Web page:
In Butch Cassidy and the Sundance Kid timely exposition comes just before there is going to be a shootout and Butch says to Sundance: “Kid, I think there’s something I ought to tell you. I never shot anybody before. ” Sundance replies, “One hell of a time to tell me.” And at 90 minutes into the film it is one hell of a time to tell the audience this little bit of exposition. Butch is an outlaw and a bank robber and the admission catches Sundance and the audience off guard.

Films often use exposition early in the film to set the stage as in Jerry Maguire where the Tom Cruise character explains what a sports agent does. (Speaking of Jerry Maguire, I loved how screenwriter Cameron Crowe actually used exposition to avoid the usual spill-your-guts exposition moment when Dorothy tells Jerry, “Let’s not tell all our sad stories.”)

The stuff you have to get out to set up you story is what Blake Snyder calls “laying pipe” and warns that audiences can only stand so much of that before they get bored with the technical jargon.

“Laying Pipe,” is about how much screen time you must use to set up your story. In my opinion, audiences will only stand for so much of that. A good example of “too much pipe” is Minority Report, which does not get going until Minute 40. Why? Because this adaptation of the Philip K. Dick story requires A LOT of pipe! And to me, it torques the whole movie out of shape. So we must be careful. Just because we can lean on the built-in audiences that a beloved novel brings, we have to make sure we create a movie-going experience that resonates for everyone — even those who aren’t familiar with the book.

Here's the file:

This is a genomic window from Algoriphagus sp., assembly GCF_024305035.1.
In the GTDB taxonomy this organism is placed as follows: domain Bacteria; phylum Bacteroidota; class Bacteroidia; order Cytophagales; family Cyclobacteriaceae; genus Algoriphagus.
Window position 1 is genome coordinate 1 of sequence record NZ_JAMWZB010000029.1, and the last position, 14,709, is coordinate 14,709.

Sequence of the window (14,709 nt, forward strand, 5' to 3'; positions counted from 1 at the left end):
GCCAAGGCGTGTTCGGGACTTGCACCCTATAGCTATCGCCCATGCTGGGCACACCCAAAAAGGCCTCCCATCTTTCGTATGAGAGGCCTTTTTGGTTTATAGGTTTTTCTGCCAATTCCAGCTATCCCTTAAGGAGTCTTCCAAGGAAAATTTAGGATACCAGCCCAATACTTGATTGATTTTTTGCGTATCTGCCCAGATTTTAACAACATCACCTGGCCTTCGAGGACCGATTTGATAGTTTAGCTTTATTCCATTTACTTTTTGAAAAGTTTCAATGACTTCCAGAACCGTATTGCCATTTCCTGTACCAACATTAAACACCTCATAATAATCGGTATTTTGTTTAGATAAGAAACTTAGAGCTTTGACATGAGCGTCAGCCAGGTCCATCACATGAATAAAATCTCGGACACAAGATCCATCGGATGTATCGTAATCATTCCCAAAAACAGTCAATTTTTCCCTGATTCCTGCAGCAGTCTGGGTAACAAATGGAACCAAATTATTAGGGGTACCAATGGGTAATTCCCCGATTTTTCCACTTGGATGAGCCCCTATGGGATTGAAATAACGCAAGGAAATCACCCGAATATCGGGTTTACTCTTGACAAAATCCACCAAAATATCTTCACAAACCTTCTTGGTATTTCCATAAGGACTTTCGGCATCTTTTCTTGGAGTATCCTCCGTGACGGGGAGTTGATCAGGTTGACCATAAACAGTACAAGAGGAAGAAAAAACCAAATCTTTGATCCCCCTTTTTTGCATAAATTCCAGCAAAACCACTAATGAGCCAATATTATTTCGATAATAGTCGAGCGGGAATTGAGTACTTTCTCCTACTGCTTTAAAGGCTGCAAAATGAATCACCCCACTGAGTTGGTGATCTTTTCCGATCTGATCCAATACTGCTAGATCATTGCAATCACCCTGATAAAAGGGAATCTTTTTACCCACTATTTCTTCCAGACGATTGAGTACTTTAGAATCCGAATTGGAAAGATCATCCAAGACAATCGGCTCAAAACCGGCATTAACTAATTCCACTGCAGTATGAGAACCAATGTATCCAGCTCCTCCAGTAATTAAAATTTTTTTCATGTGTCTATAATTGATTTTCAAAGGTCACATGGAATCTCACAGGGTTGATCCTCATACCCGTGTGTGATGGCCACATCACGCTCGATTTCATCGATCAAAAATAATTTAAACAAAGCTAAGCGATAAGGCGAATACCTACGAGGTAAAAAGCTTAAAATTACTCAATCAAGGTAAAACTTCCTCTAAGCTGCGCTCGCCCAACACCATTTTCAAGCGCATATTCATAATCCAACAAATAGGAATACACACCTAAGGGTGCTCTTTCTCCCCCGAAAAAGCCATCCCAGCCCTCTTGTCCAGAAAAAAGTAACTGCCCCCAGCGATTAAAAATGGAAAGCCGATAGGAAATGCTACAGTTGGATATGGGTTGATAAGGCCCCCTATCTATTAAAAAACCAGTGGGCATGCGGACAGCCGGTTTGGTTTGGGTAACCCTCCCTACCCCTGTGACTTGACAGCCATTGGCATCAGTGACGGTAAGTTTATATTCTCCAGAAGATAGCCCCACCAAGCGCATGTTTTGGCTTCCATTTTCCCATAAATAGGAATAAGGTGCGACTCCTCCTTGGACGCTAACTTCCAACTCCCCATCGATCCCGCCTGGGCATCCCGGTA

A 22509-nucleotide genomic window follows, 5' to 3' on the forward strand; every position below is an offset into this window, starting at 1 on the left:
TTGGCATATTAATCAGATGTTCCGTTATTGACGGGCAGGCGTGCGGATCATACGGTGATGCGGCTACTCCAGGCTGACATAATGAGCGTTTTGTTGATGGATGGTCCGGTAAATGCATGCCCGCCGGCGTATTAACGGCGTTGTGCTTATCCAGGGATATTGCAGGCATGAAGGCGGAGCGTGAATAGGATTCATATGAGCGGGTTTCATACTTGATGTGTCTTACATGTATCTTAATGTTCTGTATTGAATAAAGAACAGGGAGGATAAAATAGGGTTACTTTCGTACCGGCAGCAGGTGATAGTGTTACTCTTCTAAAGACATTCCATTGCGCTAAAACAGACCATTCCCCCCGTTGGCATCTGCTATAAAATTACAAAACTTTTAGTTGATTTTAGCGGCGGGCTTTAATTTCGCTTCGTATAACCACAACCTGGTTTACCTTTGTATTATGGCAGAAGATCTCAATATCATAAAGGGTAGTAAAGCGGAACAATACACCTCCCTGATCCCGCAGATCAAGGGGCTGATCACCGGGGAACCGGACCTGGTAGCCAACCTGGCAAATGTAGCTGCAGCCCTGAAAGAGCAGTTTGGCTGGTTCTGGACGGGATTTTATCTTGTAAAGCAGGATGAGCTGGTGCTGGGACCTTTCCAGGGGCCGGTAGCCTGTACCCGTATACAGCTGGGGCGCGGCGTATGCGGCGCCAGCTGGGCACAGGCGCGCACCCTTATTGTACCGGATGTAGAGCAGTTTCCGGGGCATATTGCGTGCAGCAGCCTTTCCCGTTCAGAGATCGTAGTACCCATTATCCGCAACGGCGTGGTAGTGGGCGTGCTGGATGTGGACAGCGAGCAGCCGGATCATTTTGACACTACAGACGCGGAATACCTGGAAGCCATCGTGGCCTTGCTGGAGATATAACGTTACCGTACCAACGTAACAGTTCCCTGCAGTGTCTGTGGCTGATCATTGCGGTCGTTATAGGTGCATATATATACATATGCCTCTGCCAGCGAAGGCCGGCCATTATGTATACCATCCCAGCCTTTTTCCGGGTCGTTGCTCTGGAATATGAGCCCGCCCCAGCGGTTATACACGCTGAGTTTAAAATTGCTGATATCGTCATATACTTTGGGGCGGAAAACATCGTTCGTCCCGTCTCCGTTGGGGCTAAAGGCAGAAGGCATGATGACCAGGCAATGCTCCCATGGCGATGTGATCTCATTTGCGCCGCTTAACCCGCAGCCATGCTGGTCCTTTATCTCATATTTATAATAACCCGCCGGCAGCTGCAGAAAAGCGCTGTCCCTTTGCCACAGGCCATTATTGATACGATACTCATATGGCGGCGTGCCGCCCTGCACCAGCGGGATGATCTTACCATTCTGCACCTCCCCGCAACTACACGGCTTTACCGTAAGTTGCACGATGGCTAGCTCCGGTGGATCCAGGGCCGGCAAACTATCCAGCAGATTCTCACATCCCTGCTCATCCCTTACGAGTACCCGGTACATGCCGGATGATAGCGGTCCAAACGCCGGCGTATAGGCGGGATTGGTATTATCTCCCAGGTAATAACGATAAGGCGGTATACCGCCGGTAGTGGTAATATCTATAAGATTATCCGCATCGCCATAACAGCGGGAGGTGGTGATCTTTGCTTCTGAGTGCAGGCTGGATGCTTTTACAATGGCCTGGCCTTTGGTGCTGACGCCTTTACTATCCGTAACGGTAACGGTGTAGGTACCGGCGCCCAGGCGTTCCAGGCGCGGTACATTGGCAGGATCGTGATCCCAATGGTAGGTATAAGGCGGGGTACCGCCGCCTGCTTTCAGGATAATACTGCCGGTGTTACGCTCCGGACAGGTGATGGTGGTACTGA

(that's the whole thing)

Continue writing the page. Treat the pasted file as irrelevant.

Blake Snyder

See how well exposition is handled in Man in Black: “What you do not smell is called iocane powder. It is odorless, tasteless, dissolves instantly in liquid, and is among the more deadlier poisons known to man.” Mystery Man on Film says of this line of exposition: “Perfect.  The pipe is laid, the audience knows the name of the poison, its properties, and how it works.  More important, the audience knows how this scene is going to work — one of the men will die from ingesting the poison.”

One reason flashbacks in general are frowned upon in screenplays is because they are often put there to simply be an info dump rather than being integral to the story. But flashbacks and life recaps can be handled well.